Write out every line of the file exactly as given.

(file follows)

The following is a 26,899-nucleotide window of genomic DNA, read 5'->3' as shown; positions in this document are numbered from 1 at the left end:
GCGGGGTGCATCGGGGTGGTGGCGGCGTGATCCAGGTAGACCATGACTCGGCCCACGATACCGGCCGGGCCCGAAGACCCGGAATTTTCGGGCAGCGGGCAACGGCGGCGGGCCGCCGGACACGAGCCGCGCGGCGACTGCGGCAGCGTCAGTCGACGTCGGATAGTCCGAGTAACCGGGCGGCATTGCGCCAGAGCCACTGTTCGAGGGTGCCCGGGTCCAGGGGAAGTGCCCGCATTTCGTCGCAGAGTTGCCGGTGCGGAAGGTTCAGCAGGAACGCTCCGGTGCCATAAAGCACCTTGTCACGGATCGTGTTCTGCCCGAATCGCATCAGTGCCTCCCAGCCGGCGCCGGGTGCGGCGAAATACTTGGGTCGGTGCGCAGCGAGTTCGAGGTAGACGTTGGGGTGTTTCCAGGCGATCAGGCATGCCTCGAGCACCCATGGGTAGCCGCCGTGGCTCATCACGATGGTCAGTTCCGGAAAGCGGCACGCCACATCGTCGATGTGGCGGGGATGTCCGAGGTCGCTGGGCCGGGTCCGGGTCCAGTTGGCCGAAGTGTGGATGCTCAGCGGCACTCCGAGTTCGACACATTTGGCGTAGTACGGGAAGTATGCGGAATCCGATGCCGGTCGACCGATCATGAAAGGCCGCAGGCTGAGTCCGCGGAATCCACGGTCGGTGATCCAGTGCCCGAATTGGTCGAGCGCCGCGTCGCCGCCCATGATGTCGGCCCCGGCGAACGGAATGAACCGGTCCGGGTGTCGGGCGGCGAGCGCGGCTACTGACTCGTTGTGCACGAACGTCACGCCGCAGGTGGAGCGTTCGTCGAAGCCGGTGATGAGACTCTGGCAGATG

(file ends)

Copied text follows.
The following is a 26,899-nucleotide window of genomic DNA, read 5'->3' as shown; positions in this document are numbered from 1 at the left end:
GCGGGGTGCATCGGGGTGGTGGCGGCGTGATCCAGGTAGACCATGACTCGGCCCACGATACCGGCCGGGCCCGAAGACCCGGAATTTTCGGGCAGCGGGCAACGGCGGCGGGCCGCCGGACACGAGCCGCGCGGCGACTGCGGCAGCGTCAGTCGACGTCGGATAGTCCGAGTAACCGGGCGGCATTGCGCCAGAGCCACTGTTCGAGGGTGCCCGGGTCCAGGGGAAGTGCCCGCATTTCGTCGCAGAGTTGCCGGTGCGGAAGGTTCAGCAGGAACGCTCCGGTGCCATAAAGCACCTTGTCACGGATCGTGTTCTGCCCGAATCGCATCAGTGCCTCCCAGCCGGCGCCGGGTGCGGCGAAATACTTGGGTCGGTGCGCAGCGAGTTCGAGGTAGACGTTGGGGTGTTTCCAGGCGATCAGGCATGCCTCGAGCACCCATGGGTAGCCGCCGTGGCTCATCACGATGGTCAGTTCCGGAAAGCGGCACGCCACATCGTCGATGTGGCGGGGATGTCCGAGGTCGCTGGGCCGGGTCCGGGTCCAGTTGGCCGAAGTGTGGATGCTCAGCGGCACTCCGAGTTCGACACATTTGGCGTAGTACGGGAAGTATGCGGAATCCGATGCCGGTCGACCGATCATGAAAGGCCGCAGGCTGAGTCCGCGGAATCCACGGTCGGTGATCCAGTGCCCGAATTGGTCGAGCGCCGCGTCGCCGCCCATGATGTCGGCCCCGGCGAACGGAATGAACCGGTCCGGGTGTCGGGCGGCGAGCGCGGCTACTGACTCGTTGTGCACGAACGTCACGCCGCAGGTGGAGCGTTCGTCGAAGCCGGTGATGAGACTCTGGCAGATG